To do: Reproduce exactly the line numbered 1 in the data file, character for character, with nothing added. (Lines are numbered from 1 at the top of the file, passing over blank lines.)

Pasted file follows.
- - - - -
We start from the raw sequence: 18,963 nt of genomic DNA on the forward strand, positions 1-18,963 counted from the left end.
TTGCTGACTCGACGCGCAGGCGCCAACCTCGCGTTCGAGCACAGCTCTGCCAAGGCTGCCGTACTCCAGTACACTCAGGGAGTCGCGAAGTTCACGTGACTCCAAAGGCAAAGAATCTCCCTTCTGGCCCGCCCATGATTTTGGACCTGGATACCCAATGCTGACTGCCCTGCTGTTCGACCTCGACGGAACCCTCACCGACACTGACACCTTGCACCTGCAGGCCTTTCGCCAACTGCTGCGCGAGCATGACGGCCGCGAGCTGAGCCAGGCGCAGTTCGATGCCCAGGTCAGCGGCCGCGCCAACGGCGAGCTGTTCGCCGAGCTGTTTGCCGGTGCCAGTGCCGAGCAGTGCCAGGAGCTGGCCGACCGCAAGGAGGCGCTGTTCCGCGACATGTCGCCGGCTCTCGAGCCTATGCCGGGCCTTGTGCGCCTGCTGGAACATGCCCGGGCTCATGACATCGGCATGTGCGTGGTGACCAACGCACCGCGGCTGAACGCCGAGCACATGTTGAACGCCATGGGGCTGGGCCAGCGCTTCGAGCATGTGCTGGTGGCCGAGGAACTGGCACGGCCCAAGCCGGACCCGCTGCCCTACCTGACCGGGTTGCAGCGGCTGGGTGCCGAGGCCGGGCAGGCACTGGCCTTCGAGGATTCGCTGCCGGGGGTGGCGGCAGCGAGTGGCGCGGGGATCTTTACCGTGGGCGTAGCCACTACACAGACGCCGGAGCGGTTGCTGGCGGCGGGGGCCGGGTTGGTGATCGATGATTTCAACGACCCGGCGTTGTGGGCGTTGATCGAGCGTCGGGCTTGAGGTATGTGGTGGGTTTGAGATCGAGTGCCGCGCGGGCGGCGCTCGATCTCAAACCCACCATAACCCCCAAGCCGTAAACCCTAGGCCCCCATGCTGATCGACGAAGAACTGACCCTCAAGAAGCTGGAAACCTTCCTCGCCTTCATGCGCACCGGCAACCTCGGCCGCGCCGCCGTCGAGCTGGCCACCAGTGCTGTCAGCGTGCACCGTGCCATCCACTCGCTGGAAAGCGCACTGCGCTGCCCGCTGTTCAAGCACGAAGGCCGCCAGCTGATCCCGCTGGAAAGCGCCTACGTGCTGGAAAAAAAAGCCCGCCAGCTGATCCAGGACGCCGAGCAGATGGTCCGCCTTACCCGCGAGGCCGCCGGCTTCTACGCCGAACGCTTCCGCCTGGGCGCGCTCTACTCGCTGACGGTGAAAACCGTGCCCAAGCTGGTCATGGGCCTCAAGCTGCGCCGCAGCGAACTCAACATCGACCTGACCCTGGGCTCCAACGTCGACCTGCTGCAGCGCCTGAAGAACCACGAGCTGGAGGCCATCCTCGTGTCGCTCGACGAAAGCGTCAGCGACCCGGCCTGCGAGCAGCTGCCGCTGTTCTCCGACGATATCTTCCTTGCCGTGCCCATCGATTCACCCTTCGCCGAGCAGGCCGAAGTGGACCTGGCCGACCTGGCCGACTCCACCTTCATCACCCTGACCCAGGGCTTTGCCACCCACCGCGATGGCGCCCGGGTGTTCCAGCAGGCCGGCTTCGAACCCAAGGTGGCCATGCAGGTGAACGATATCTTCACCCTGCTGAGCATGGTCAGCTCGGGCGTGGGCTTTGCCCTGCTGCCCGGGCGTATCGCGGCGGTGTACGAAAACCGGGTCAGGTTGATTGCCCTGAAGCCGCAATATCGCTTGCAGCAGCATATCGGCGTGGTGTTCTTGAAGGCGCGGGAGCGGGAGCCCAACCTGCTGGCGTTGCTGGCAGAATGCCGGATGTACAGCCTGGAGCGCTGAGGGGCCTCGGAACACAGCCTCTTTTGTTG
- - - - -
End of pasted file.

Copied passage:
We start from the raw sequence: 18,963 nt of genomic DNA on the forward strand, positions 1-18,963 counted from the left end.